PUB to JPG - Convert document online
|#||Output File||Source File||Action|
1. Click "Choose Files" button to select multiple files on your computer. You can also click the dropdown button to choose online file from URL, Google Drive or Dropbox. A target format can only be converted from certain document formats. For example: It can convert DOC to DOCX, but it can't convert DOC to XLSX.
2. Choose a target document format. The target document format can be PDF, DOC, DOCX, XLS, XLSX, PPT, PPTX, HTML, TXT, CSV, RTF, ODT, ODS, ODP, XPS or OXPS. When choosing a target format, it will list what source formats can be converted to the target format.
3. Click "Convert Now!" button to start batch conversion. The output files will be listed in the "Conversion Results" section. Click icon to show file QR code or save file to online storage services such as Google Drive or Dropbox.
PUB vs JPG:
|Full name||Microsoft Publisher||Joint Photographic Experts Group|
|File extension||.pub||.jpg, .jpeg, .jpe, .jif, .jfif, .jfi|
|Developed by||Microsoft||Joint Photographic Experts Group|
|Type of format||Document format||Lossy image format|
|Introduction||Microsoft Publisher is an entry-level desktop publishing application from Microsoft, differing from Microsoft Word in that the emphasis is placed on page layout and design rather than text composition and proofing. .pub is Microsoft Publisher's proprietary file format.||JPEG is a commonly used method of lossy compression for digital images, particularly for those images produced by digital photography. The degree of compression can be adjusted, allowing a selectable tradeoff between storage size and image quality. JPEG typically achieves 10:1 compression with little perceptible loss in image quality.|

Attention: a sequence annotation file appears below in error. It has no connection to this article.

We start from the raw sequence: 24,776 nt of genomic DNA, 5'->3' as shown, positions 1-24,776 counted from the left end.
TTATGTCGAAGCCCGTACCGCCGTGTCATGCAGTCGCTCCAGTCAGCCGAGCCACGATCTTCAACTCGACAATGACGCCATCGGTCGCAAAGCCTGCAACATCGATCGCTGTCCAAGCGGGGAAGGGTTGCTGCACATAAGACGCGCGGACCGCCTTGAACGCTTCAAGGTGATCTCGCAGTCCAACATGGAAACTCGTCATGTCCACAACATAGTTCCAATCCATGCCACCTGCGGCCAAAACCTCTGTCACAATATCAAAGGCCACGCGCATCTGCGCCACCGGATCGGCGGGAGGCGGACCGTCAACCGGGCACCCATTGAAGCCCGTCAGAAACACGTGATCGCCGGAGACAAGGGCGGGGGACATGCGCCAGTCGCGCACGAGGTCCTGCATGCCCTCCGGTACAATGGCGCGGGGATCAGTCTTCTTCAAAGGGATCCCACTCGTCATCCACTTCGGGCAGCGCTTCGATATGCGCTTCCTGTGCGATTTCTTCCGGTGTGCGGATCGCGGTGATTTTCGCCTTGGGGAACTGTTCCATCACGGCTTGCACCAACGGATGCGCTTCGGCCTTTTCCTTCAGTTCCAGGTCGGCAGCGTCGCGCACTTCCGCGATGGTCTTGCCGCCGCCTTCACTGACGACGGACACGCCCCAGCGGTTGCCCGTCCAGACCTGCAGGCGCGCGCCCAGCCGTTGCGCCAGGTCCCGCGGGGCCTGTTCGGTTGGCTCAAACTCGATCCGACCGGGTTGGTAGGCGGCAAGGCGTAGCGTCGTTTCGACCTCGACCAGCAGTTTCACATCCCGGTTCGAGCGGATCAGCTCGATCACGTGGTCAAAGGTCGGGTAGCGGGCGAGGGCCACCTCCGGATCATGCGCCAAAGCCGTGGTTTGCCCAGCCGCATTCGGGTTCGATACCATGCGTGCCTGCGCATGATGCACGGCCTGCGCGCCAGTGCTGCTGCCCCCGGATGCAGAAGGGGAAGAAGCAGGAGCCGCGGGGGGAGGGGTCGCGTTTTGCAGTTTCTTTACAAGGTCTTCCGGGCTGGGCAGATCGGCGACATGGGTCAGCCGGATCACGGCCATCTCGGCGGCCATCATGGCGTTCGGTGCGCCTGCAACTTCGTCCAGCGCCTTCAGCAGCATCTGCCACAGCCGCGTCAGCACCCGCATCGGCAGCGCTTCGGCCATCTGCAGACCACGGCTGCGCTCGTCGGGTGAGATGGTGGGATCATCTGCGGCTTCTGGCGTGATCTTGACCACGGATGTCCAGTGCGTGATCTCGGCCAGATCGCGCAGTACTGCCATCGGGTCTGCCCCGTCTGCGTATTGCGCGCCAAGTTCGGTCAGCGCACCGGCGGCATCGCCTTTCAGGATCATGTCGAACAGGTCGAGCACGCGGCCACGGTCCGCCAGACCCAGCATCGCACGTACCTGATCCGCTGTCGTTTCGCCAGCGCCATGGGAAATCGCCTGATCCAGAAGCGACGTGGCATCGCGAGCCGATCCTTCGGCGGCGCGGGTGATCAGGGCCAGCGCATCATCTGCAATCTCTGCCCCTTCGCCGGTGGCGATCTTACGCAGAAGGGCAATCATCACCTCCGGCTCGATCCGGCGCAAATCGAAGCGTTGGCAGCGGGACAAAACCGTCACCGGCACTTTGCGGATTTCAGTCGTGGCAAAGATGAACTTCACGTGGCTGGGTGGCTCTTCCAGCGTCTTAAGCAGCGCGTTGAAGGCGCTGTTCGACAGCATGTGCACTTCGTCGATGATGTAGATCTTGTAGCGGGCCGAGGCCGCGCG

|Technical details||LibreOffice has supported Publisher's proprietary file format (.pub) since February 2013. Corel Draw X4 features read-only support. Adobe's PageMaker software saves files with a .pub extension, but the two files are incompatible and unrelated.||Image files that employ JPEG compression are commonly called "JPEG files", and are stored in variants of the JIF image format. Most image capture devices (such as digital cameras) that output JPEG are actually creating files in the Exif format, the format that the camera industry has standardized on for metadata interchange.|
|Associated programs||Microsoft Publisher, LibreOffice, Corel Draw||Apple Safari, Google Chrome, Mozilla Firefox, Internet Explorer, Adobe Photoshop, Paint Shop Pro, the GIMP, ImageMagick, IrfanView, Pixel image editor, Paint.NET, Xara Photo & Graphic Designer.|
|Wikipedia||PUB on Wikipedia||JPG on Wikipedia|